Let us then move on to the third event in Rata’s origin story. Rata says that the concept of a Treaty “‘partnership’ was quickly picked up by the Waitangi Tribunal” following the Court of Appeal’s seminal decision in the Lands Case in 1987. And it is true that once the Court of Appeal determined what the phrase “the principles of the Treaty” means as a matter of law – as it does when interpreting any statutory language – the Tribunal was bound to apply that interpretation in its future work. That is just how law works. However, Rata’s account neglects the Tribunal’s own decade-long development of this concept prior to the Court of Appeal considering the matter.

To take but one example, here is what the Waitangi Tribunal had to say about the “the principles of the Treaty” in 1986, a year before the Court of Appeal handed down its decision: “We have considered this aspect of the case having regard to the particular words in the Treaty, but in so doing we have not been unmind­ful of the broader social purpose of the contract without which no discus­sion of the Treaty can be complete. In that broader perspective, as we have said in earlier findings, the Treaty was directed to ensuring a place for two peoples in this country. We question whether the principles and broad objectives of the Treaty can ever be achieved if there is not a recognised place for the language of one of the partners to the Treaty.”

Indeed, the Court of Appeal itself expressly acknowledged its intellectual debt to the Tribunal when attributing legal meaning to the phrase. Here’s Cooke P from the Lands Case: “Section 9 of the 1986 Act requires the Court to interpret the phrase ‘the principles of the Treaty of Waitangi’ when necessary. In doing so we should give much weight to the opinions of the Waitangi Tribunal expressed in reports under the Treaty of Waitangi Act 1975.” As such, Rata’s account badly misrepresents the complex interaction between the Tribunal and the courts in this area.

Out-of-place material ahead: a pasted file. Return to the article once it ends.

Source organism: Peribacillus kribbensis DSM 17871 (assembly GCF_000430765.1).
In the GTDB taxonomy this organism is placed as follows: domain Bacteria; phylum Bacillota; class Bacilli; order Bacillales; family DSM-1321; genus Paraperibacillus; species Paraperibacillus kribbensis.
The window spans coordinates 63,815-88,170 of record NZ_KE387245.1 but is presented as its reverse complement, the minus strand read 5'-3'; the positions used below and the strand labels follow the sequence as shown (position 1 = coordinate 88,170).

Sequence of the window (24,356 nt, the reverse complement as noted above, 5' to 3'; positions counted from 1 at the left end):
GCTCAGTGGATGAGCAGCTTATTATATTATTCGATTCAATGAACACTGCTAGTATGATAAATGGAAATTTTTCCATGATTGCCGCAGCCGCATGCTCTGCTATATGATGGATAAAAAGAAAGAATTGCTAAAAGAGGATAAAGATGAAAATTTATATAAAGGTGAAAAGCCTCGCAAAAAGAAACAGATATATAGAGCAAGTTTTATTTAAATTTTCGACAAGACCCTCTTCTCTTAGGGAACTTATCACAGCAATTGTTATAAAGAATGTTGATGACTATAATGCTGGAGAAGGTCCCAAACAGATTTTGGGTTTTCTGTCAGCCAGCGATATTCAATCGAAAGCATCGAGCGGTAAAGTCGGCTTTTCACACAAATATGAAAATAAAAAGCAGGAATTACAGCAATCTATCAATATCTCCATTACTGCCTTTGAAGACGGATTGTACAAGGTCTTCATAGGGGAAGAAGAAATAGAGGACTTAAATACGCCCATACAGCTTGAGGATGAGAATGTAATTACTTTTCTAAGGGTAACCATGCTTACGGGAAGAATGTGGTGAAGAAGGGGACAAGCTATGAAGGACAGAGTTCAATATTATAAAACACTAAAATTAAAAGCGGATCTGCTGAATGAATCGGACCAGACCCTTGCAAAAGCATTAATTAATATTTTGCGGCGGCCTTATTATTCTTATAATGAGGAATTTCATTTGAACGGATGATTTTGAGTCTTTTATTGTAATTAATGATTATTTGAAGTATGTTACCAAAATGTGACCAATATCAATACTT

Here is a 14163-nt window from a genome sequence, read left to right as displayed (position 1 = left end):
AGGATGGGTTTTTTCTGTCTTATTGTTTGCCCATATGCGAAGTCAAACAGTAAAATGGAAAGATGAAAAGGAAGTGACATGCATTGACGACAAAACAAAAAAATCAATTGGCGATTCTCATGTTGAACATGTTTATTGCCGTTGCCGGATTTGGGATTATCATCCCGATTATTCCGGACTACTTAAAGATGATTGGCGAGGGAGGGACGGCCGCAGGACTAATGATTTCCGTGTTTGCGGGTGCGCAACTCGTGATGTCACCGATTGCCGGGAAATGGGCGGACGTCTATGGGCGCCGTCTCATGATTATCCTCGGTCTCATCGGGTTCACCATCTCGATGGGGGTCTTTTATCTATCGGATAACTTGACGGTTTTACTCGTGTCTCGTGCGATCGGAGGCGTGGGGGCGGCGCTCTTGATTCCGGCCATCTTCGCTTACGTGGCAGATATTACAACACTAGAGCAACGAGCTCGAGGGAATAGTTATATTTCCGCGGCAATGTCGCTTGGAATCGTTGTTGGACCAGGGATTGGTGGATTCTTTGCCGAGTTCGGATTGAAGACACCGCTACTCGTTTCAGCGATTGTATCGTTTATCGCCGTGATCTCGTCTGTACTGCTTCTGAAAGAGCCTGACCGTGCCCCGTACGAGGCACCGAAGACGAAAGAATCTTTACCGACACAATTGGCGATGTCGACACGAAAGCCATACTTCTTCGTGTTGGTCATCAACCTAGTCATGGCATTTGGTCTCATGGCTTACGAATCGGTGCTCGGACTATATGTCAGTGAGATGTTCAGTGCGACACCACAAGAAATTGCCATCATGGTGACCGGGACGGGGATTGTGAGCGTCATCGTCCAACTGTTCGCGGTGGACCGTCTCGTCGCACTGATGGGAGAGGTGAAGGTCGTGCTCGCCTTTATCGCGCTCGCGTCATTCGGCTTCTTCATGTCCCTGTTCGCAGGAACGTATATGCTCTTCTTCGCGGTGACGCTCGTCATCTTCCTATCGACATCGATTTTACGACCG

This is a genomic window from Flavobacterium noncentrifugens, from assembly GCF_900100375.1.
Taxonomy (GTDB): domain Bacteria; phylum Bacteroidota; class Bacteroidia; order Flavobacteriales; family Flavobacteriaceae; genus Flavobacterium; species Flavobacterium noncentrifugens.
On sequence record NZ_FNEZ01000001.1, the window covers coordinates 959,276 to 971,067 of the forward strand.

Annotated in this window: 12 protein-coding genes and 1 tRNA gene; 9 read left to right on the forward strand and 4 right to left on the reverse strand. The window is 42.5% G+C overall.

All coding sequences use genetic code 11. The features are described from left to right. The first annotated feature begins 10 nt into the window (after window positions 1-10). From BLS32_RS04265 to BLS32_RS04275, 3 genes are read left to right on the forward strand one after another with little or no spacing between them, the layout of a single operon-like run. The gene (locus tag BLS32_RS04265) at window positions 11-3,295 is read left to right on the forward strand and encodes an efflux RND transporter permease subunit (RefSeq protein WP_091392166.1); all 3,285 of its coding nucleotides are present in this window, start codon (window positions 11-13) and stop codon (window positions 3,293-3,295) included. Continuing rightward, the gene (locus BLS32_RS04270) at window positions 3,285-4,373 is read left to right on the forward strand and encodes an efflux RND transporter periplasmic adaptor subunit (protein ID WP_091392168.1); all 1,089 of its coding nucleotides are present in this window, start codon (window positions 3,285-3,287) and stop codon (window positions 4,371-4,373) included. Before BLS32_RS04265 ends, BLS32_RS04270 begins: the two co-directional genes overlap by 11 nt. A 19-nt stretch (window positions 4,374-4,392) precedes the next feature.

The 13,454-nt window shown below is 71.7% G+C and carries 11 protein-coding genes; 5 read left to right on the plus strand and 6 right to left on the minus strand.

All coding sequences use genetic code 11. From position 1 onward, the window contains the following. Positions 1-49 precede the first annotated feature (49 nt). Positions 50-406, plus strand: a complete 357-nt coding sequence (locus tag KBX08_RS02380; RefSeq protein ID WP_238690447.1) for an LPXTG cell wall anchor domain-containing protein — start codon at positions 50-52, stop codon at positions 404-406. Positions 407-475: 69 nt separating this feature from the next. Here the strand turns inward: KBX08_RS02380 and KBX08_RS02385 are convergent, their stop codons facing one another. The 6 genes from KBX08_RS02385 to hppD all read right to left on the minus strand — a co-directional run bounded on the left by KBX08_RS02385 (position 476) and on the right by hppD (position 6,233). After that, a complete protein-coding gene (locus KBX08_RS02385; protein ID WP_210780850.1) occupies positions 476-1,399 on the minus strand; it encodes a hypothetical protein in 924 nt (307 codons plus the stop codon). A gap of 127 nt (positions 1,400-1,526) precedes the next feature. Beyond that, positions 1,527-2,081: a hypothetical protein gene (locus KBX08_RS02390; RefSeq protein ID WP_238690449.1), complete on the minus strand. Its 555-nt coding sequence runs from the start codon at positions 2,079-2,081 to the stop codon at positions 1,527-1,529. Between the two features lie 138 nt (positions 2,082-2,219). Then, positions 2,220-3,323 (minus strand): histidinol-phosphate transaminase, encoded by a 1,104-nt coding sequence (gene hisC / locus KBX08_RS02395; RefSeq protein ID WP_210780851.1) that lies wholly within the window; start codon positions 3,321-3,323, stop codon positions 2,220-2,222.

In short, Rata gets wrong the legislation she says began this historical narrative, gets wrong subsequent legislative developments, and gets wrong the genesis and effect that of the Court of Appeal’s interpretation of Treaty principles in its Lands Case decision. And she doesn’t get these points wrong as a matter of interpretation or opinion; rather, she gets them wrong as verifiable matters of fact. That is, to put it bluntly, pretty poor scholarship for someone purporting to set out an academically credible account of how a particular concept came to be a part of our legal and constitutional framework.

Of course, none of this addresses Rata’s overall claims about the current dangers of “ethno-nationalism” and scepticism about the concept of any Treaty partnership. She’s entitled to her opinion on these matters. No doubt her academic work in the field of education gives her some insight into them. But insofar as she bases those views on factual claims about our laws and how these came into being – which, remember, she herself says is the case – then her regrettable misunderstandings of these matters provide good reason for the rest of us to consider just how much attention her views deserve.


Andrew Geddis is a Professor at the University of Otago’s Faculty of Law. His research and teaching interests lie in the area of constitutional and public law. In 2019, he was awarded the Gama Foundation Critic and Conscience of Society Award in recognition of his contribution to public debate.